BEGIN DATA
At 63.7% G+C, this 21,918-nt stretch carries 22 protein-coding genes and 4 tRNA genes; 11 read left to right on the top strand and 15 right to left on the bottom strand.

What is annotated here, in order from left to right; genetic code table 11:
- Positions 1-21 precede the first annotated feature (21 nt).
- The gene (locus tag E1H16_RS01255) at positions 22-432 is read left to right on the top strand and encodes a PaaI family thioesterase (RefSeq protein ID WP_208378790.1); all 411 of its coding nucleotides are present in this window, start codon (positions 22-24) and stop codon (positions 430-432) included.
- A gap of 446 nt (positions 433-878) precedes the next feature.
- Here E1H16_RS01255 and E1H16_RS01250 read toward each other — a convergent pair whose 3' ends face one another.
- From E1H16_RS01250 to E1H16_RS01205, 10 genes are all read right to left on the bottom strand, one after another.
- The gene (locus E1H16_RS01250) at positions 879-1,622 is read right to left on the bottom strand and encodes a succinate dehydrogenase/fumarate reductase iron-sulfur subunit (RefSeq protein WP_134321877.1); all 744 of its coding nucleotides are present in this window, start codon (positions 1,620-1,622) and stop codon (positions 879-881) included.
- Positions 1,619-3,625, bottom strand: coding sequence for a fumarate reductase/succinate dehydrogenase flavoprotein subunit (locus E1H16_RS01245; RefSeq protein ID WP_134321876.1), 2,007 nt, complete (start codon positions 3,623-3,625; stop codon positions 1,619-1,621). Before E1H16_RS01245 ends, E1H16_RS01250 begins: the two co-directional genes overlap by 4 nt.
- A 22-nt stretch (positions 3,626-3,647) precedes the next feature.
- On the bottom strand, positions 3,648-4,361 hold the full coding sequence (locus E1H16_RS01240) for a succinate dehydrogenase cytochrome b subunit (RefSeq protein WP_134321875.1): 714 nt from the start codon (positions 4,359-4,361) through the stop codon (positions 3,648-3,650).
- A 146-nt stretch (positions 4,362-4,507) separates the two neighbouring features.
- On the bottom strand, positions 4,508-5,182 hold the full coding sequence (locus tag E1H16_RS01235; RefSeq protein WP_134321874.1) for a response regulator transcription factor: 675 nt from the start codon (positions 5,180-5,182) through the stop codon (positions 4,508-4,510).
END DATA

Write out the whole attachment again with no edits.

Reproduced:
At 63.7% G+C, this 21,918-nt stretch carries 22 protein-coding genes and 4 tRNA genes; 11 read left to right on the top strand and 15 right to left on the bottom strand.

What is annotated here, in order from left to right; genetic code table 11:
- Positions 1-21 precede the first annotated feature (21 nt).
- The gene (locus tag E1H16_RS01255) at positions 22-432 is read left to right on the top strand and encodes a PaaI family thioesterase (RefSeq protein ID WP_208378790.1); all 411 of its coding nucleotides are present in this window, start codon (positions 22-24) and stop codon (positions 430-432) included.
- A gap of 446 nt (positions 433-878) precedes the next feature.
- Here E1H16_RS01255 and E1H16_RS01250 read toward each other — a convergent pair whose 3' ends face one another.
- From E1H16_RS01250 to E1H16_RS01205, 10 genes are all read right to left on the bottom strand, one after another.
- The gene (locus E1H16_RS01250) at positions 879-1,622 is read right to left on the bottom strand and encodes a succinate dehydrogenase/fumarate reductase iron-sulfur subunit (RefSeq protein WP_134321877.1); all 744 of its coding nucleotides are present in this window, start codon (positions 1,620-1,622) and stop codon (positions 879-881) included.
- Positions 1,619-3,625, bottom strand: coding sequence for a fumarate reductase/succinate dehydrogenase flavoprotein subunit (locus E1H16_RS01245; RefSeq protein ID WP_134321876.1), 2,007 nt, complete (start codon positions 3,623-3,625; stop codon positions 1,619-1,621). Before E1H16_RS01245 ends, E1H16_RS01250 begins: the two co-directional genes overlap by 4 nt.
- A 22-nt stretch (positions 3,626-3,647) precedes the next feature.
- On the bottom strand, positions 3,648-4,361 hold the full coding sequence (locus E1H16_RS01240) for a succinate dehydrogenase cytochrome b subunit (RefSeq protein WP_134321875.1): 714 nt from the start codon (positions 4,359-4,361) through the stop codon (positions 3,648-3,650).
- A 146-nt stretch (positions 4,362-4,507) separates the two neighbouring features.
- On the bottom strand, positions 4,508-5,182 hold the full coding sequence (locus tag E1H16_RS01235; RefSeq protein WP_134321874.1) for a response regulator transcription factor: 675 nt from the start codon (positions 5,180-5,182) through the stop codon (positions 4,508-4,510).